{1-170.} The Goths Depart

Archaeological traces of the end of Gothic rule have been found in Transylvania, most of them in the region's southeastern part. In 1887, some 15–16 gold bars, with a total weight of 6 kilograms, were found in the Carpathians at Krászna (= Krasznaüveg-huta), on the Bodza River. Produced in the mint at Sirmium, they bear a series of state hallmarks. Two of the bars bear the likeness of three emperors — one child and two adults — as well as the letters DDD NNN, signifying their joint reign, evidence that dates the bars between 367 and 375 (Valentinian I, Valens, Gratian); the treasure is therefore coincidental with the Goths' great 'collapse' of 376–380, which began with their migration across the Danube and ended with Athanaric's flight. It also offers evidence of the collapse, for the Krászna trove had been most probably 'salvaged' from the Gothic treasury by someone fleeing through the Bodza pass; the refugee had hurriedly buried the gold and never found the opportunity to reclaim it. Minted in Sirmium, Thessaloniki, and Naissus, the five gold bars discovered in 1880 at Szászföldvár are part of a similar treasure; the one bar that remains also bears the image of three emperors, supposedly Valentinian II, Gratian, and Theodosius I; even if that identification is correct, the gold bars cannot date from later than 379 or 380.

The treasure unearthed at Gyergyó-Tekerőpatak-Kápolnaoldal (which was noted earlier) included not only silver jewellery but also forty silver coins and a gold solidus, the most recent coin, dating from the reign of Gratian (367–383). The latter coin also coincides with the period of the collapse; it thus offers a useful guide to dating the jewels and ornaments in this trove, which were noted earlier in the analysis of Visigothic society. At Maroscsapó, a commoner buried his tiny fortune of 15 coins, the latest of which are four pieces minted under Valerian I (364–375). Another, somewhat wealthier, commoner buried his life savings of 75 coins near {1-171.} Zernyest, in Törcsvár Pass (yet another case of a treasure concealed in the course of flight through a mountain pass!); the latest mintages are those of Valentinian I, Gratian, and, allegedly, Valentinian II, and all fit into the period 376–380. The 83 bronze coins buried at Szamosújvár probably constitute a fortune that a family had amassed over a long period; 56 of them are the mintage of Valerian I, Valens, and Gratian, extending up to 375, which gives an accurate indication that the catastrophe struck the Goths of northern Transylvania in the same way and at the same time as elsewhere. In southern Transylvania, a purse full of coins, minted under Valentinian I and Valens, was found buried in the Roman amphitheatre at Várhely.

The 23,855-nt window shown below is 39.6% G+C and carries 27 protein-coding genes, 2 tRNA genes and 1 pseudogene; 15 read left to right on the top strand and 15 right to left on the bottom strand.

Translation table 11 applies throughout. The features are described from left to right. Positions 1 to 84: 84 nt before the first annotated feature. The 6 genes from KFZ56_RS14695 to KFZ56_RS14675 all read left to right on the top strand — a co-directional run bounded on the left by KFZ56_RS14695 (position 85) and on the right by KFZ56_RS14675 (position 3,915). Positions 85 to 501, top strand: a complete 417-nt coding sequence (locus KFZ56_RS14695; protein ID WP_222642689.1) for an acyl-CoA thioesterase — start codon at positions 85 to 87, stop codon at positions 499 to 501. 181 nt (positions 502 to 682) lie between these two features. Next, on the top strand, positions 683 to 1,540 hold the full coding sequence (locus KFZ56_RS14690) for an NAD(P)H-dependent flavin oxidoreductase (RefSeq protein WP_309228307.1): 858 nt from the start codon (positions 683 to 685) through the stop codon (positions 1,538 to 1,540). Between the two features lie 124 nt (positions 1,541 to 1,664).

The most important trove is that of Tekerőpatak, for none of the other Visigothic burial sites — some sixty in all — yielded fibulae, clasps, and pendants of a later type than those in this treasure. A sign of the generalized catastrophe is that between 376 and 381, Visigothic burial grounds fell into disuse; how many of the people who had used these cemeteries fled and scattered in the lands north of the Danube is not known. The region of the lower Danube entered a new period: that of Hun rule.


The Visigoths had destroyed the fortresses, towns, and villages of Roman Dacia. Worse still, during their century-long rule, whatever survived the wars was allowed to go to ruin, including, notably the gold mines; the gold-mining districts were known as an uninhabited wilderness throughout the early Middle Ages. The Goths made as little of the Roman way of life as the Alamanni, who had occupied the Agri Decumates (lying between the Rhine, Neckar, and Danube rivers) and Western Raetia at the very same time that the Goths took over Dacia. The land seized by the Alamanni projected into the rich Rhine and Danubian provinces and was no {1-172.} smaller than the Transylvanian part of Dacia occupied by the Romans. It had been conquered by the Romans a quarter of a century earlier, during the reign of the Flavii. Its border, the Raetian limes, was protected from Germanic attacks by the Roman empire's 'Great Wall'; within the province, the Romans erected a chain of fortresses almost unequalled in the whole empire. After the Alamanic invasion, the abandoned fortresses and inner settlements were overgrown by forests, and their names were not preserved by the Germans, who sought only ploughland and pasture. The tiny remnant of the 'Roman' population was assimilated by the conquerors. This contemporaneous episode may well bear similarities to the fate of Roman Dacia.